Aircraft A>7s shou"d not be started durin refue""in

    If passeners are on board durin refue""in the fo""o!in precautions are


    The Captain- nineer and Airport Authorit# shou"d be made a!are

  • 7/25/2019 Draft Handbook v0.1


    Aircraft emerenc# chute dep"o#ment areas shou"d be c"ear of

    obstructions if no airbride is used

    The aircraft interna" no smokin and e1it sins must be


    Cabin ais"es and emerenc# e1its must be kept c"ear

    >asseners shou"d be advised

    Ade/uate numbers of cabin staff must be present to assist !ith an


    Communication shou"d e1ist bet!een the f"iht deck and the fue""er in


    ;ue""in activities shou"d be inc"uded in apron safet# a!areness trainin for a""

    staff and especia""# in driver trainin to make staff a!are of the risks associated

    !ith the hih pressure hoses de"iverin fue" into aircraft from the h#drants and the

    presence of the e"ectrica" bondin !ire.

    ;ue""in !ith passeners on board the aircraft ma# re/uire additiona" fire servicecover.

    'pi""aes from fue""in can occur and a procedure to absorb the spi"t fue" fo""o!ed

    b# proper disposa" shou"d be devised. At some airports it is possib"e to !ash the

    fue" into the drainae s#stem but at others an absorbent materia" needs to be used

    to soak up the fue" and ensure correct disposa". A re/uirement shou"d e1ist for

    those invo"ved to report a"" spi""aes to the re"evant authorities and the airport.

  • 7/25/2019 Draft Handbook v0.1


    .= A%"-"aft ma"&4a,,%ng

    An aircraft marsha""in service shou"d be avai"ab"e to aircraft on re/uest. 'tandard

    ICA& marsha""in sina"s can be found in various nationa" and internationa"

    documents. A set of marsha""in sina"s are inc"uded in a isua" Aids ,andbook

    produced b# the 7G CAA * detai"s are in the 4eferences section 5.

    $arsha""in trainin can be provided b# the airport or third part# companies.

    Ade/uate trainin and competenc# checks shou"d be iven to ensure staff remain

    current. Hote that different sina"s are re/uired for he"icopter marsha""in.

    Aircraft are permitted at some airports to po!er8back or se"f manoeuvre !ithout

    the use of a push8back tu. In permittin this t#pe of operation a number of factors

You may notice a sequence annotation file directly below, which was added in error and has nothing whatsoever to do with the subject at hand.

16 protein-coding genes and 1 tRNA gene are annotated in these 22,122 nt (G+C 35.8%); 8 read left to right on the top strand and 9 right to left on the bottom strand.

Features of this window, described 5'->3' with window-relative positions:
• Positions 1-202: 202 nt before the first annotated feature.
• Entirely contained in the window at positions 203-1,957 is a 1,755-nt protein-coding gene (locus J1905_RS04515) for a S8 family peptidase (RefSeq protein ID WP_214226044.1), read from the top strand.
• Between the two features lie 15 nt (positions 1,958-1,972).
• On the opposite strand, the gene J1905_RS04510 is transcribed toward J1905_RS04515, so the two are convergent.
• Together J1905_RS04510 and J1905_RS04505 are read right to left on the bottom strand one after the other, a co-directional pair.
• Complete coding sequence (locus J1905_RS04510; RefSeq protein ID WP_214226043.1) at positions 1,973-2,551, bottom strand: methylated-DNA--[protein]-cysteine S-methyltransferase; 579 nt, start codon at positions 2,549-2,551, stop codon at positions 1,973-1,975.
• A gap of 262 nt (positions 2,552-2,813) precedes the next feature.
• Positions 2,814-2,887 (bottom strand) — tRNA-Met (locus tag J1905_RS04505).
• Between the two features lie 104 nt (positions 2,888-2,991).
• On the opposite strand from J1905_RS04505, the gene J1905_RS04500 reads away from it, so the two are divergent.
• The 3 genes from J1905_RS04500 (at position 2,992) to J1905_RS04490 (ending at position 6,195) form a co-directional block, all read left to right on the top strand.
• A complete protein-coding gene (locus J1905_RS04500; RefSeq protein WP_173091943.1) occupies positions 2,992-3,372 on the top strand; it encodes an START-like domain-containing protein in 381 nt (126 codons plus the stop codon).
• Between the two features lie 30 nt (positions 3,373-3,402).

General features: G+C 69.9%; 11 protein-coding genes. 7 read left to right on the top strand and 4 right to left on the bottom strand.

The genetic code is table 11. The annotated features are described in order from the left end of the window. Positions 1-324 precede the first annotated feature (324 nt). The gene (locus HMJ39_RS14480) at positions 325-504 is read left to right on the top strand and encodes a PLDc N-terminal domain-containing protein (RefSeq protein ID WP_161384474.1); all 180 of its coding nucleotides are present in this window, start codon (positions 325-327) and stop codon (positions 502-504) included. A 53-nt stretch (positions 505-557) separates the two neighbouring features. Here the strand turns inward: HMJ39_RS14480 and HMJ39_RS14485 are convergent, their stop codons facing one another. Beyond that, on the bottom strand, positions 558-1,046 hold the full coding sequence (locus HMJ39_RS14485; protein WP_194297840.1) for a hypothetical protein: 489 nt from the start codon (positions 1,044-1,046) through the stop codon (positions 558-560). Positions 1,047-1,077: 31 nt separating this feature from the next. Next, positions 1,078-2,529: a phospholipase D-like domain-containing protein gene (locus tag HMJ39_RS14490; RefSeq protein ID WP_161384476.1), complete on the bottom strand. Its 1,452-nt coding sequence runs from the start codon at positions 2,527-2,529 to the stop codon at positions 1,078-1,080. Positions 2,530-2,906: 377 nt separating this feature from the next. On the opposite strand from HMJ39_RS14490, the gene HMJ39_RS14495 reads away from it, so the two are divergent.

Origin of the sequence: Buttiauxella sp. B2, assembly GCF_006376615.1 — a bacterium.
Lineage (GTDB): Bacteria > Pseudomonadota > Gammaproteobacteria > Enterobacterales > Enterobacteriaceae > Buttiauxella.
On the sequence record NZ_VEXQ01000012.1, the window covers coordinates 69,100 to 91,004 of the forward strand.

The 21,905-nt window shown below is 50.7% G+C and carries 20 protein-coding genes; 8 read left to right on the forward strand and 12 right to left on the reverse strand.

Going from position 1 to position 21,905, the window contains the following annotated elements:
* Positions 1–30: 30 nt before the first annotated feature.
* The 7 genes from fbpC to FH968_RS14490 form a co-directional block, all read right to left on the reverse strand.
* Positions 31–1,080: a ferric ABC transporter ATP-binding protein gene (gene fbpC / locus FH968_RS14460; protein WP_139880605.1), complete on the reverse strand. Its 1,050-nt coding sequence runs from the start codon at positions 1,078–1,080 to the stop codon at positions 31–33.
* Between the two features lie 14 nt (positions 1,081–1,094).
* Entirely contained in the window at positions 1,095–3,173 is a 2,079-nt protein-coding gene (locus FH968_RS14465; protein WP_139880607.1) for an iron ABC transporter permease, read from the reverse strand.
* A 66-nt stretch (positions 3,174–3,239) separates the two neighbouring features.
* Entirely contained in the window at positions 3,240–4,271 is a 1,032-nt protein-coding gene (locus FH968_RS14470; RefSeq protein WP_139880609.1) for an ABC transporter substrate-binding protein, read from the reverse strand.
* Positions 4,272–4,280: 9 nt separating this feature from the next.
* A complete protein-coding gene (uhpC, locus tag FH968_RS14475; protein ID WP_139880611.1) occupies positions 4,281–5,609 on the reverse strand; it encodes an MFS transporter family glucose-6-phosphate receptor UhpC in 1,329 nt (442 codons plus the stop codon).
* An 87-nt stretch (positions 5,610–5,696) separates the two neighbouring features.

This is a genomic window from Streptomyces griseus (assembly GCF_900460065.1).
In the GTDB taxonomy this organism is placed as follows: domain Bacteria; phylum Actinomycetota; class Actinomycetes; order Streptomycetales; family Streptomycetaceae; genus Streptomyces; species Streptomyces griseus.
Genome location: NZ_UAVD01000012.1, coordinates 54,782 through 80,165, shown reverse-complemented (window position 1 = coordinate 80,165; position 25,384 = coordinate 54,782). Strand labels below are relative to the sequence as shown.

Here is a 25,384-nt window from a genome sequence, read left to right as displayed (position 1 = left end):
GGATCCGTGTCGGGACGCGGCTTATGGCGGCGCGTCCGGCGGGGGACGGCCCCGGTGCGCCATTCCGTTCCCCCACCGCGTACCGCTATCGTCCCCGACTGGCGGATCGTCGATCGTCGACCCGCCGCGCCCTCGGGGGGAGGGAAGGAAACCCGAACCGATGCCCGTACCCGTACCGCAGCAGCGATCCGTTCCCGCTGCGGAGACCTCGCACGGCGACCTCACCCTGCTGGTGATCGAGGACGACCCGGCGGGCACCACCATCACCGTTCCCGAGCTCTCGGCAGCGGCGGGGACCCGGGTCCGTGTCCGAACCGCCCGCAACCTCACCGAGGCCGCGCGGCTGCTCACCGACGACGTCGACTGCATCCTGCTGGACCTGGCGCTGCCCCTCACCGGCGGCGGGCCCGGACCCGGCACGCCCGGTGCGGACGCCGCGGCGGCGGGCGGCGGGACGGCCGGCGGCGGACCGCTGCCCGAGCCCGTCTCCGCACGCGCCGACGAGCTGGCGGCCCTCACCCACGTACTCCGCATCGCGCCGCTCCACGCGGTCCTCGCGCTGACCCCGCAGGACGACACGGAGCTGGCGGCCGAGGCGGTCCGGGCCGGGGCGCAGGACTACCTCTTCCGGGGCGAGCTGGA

!i"" need to be considered in the risk assessmentD

    %et8b"ast or prope""er b"ast

    noise "eve"s

    communication !ith other users that a po!erback is about to take

    p"ace (especia""# if there is a tai" of stand road) manoeuvrin space

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    $arsha""in sina"s shou"d be performed at a stead# pace and shou"d not become

    st#"ised !ith "oca" variations from the standard. I""uminated marsha""in !ands

    are avai"ab"e for marsha""in in darkness.

    If siht "ines from the approachin aircraft become obstructed durin a manoeuvre

    then consideration shou"d be iven for 2 man marsha""in to ensure continuit# of

    safe uidance is maintained.

    .1? In-%'ent "e!#"t%ng

    When incidents occur in Airside areas there needs to be procedures and processes

    in p"ace to D

    dea" !ith aftermath of the incident.

    report and record a"" the pertinent detai"s of the incident to enab"e

    subse/uent investiation ('ee para 2.)

    These steps inc"ude procedures to ensure

    merenc# services attendance- estab"ishin safe temporar# c"osures of the area affected-

    c"eanin up and returnin to service-

    communication !ith other airfie"d users

    Idea""# there shou"d be a !ide"# kno!n te"ephone number or radio reportin

    method for ever#one invo"ved in- or !itnessin an incident. A sin"e centra"

    te"ephone number shou"d be used that is easi"# remembered. There shou"d be a

    c"ear re/uirement on ever#one !orkin airside to report incidents in a time"#

    manner. Accidents- incidents and near8misses shou"d a"" be reported. A"" incidents

    shou"d be responded to in a positive manner takin each report serious"#. C"ear"#at the reportin stae there shou"d be no a""ocation of b"ame * dea"in !ith the

    aftermath and identif#in the cause are the ke# activities at this stae.

    The staff receivin these ca""s shou"d have action sheets or other s#stem to

    record the ca"" detai"s and subse/uent actions for them to take such as notif#in

    the ;ire 'ervice- Airfie"d &perations etc. 'taff shou"d attend the scene to record a""

    detai"s and if possib"e take photoraphs8 see para 2..

    At some airports an automatic computerised notification s#stem is in p"ace-

    re"a#in ke# incident detai"s over a computer net!ork to interested parties.

    &nce the immediate needs of the peop"e invo"ved have been dea"t !ith the more

    detai"ed report shou"d be comp"eted. This shou"d inc"ude a"" re"evant detai"s in

    order to enab"e a fu"" investiation !hich can identif# the root cause of the

    incident. To assist this process the fu"" detai"s of a"" incidents shou"d be recorded

    on a database !hich enab"es /ueries and detai"ed ana"#sis.